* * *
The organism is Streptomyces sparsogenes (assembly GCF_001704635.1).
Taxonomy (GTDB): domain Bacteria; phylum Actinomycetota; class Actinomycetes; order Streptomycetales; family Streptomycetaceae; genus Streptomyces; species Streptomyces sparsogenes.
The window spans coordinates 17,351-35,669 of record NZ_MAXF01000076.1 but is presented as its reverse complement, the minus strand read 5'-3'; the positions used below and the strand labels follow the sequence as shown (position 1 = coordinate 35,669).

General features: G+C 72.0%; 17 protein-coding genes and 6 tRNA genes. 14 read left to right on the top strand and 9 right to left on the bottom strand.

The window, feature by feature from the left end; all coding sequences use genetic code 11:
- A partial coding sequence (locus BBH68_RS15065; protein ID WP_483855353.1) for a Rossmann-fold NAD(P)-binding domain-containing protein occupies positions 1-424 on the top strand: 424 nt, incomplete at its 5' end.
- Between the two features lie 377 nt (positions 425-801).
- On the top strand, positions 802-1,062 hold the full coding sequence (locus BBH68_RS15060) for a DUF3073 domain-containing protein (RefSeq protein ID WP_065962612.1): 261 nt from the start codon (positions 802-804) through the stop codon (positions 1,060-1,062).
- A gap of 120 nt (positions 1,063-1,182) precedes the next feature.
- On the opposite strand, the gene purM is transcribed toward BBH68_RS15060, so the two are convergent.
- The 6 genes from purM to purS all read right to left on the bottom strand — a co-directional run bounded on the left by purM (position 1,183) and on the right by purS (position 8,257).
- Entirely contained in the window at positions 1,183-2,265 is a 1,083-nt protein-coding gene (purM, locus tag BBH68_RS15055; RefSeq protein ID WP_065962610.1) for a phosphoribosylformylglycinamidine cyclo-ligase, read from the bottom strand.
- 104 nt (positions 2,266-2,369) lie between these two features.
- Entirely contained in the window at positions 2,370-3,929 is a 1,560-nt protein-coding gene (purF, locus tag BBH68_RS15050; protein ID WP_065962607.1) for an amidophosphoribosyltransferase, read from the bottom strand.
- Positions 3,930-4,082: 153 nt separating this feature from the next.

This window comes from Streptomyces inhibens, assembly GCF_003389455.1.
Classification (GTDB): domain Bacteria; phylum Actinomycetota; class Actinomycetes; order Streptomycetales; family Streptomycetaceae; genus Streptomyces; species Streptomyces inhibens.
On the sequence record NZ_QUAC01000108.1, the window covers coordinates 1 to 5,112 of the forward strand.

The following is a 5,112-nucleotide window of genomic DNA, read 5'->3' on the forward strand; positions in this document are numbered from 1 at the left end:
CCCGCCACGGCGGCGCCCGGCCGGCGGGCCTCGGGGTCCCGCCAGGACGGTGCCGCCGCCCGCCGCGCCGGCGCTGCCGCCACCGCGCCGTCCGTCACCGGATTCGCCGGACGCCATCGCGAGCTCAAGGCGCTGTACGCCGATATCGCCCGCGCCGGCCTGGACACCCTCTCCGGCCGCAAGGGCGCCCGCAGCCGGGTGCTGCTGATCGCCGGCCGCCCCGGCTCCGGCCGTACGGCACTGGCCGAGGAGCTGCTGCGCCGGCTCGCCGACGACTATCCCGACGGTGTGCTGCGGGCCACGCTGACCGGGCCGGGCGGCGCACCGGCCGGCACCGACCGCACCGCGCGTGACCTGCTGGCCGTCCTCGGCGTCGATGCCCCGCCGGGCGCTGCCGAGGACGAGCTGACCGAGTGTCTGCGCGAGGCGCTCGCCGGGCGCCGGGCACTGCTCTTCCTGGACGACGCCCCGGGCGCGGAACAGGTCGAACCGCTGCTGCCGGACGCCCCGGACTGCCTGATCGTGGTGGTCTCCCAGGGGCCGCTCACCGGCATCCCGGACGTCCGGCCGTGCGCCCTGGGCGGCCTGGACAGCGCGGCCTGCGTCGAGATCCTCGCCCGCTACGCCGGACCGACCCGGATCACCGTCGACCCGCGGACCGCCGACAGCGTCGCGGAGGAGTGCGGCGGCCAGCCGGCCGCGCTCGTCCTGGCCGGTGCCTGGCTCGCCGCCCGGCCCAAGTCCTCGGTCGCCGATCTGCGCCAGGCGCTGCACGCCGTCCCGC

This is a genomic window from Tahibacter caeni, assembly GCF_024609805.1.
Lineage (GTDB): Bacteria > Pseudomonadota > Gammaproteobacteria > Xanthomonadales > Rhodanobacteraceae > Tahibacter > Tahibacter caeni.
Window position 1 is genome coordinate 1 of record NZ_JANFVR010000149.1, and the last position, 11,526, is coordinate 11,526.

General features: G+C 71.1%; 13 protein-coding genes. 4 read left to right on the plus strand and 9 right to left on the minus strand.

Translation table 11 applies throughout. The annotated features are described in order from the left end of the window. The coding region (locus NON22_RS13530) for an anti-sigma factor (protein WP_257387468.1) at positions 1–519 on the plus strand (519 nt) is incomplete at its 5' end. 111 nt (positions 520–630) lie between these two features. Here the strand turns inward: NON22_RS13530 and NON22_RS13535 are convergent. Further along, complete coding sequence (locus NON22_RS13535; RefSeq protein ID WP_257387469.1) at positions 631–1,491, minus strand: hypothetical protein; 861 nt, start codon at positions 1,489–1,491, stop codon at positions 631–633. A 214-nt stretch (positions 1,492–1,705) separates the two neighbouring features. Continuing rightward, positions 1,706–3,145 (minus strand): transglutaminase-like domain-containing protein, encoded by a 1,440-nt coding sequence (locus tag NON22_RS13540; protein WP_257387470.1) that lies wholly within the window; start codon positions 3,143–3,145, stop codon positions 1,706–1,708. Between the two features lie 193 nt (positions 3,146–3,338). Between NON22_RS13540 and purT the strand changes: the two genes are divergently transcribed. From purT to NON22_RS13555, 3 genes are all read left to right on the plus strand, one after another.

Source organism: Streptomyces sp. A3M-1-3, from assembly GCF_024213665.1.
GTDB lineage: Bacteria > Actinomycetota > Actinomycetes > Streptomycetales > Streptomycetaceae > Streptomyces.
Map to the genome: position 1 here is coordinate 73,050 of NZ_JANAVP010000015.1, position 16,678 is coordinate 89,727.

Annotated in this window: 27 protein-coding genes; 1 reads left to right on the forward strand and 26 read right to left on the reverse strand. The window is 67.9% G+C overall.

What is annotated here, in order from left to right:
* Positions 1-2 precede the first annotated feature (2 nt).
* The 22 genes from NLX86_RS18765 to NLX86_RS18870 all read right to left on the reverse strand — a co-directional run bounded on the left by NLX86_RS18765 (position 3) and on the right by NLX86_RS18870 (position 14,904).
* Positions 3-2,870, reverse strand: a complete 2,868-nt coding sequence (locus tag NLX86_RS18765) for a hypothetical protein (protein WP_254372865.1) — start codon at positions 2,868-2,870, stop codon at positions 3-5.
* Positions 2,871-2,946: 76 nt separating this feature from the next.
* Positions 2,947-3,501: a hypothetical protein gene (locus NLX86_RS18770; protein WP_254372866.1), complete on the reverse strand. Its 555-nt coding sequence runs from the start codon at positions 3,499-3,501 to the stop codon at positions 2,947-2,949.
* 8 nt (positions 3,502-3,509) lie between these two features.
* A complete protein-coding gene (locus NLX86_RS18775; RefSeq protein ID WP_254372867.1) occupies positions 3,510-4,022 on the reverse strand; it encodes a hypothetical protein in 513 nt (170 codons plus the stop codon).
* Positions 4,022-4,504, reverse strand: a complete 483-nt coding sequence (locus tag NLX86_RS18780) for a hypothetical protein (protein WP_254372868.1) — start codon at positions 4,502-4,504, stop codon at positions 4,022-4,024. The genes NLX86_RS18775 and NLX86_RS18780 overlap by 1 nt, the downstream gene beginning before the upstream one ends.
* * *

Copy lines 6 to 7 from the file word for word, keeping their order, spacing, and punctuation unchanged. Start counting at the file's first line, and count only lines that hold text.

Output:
- A partial coding sequence (locus BBH68_RS15065; protein ID WP_483855353.1) for a Rossmann-fold NAD(P)-binding domain-containing protein occupies positions 1-424 on the top strand: 424 nt, incomplete at its 5' end.
- Between the two features lie 377 nt (positions 425-801).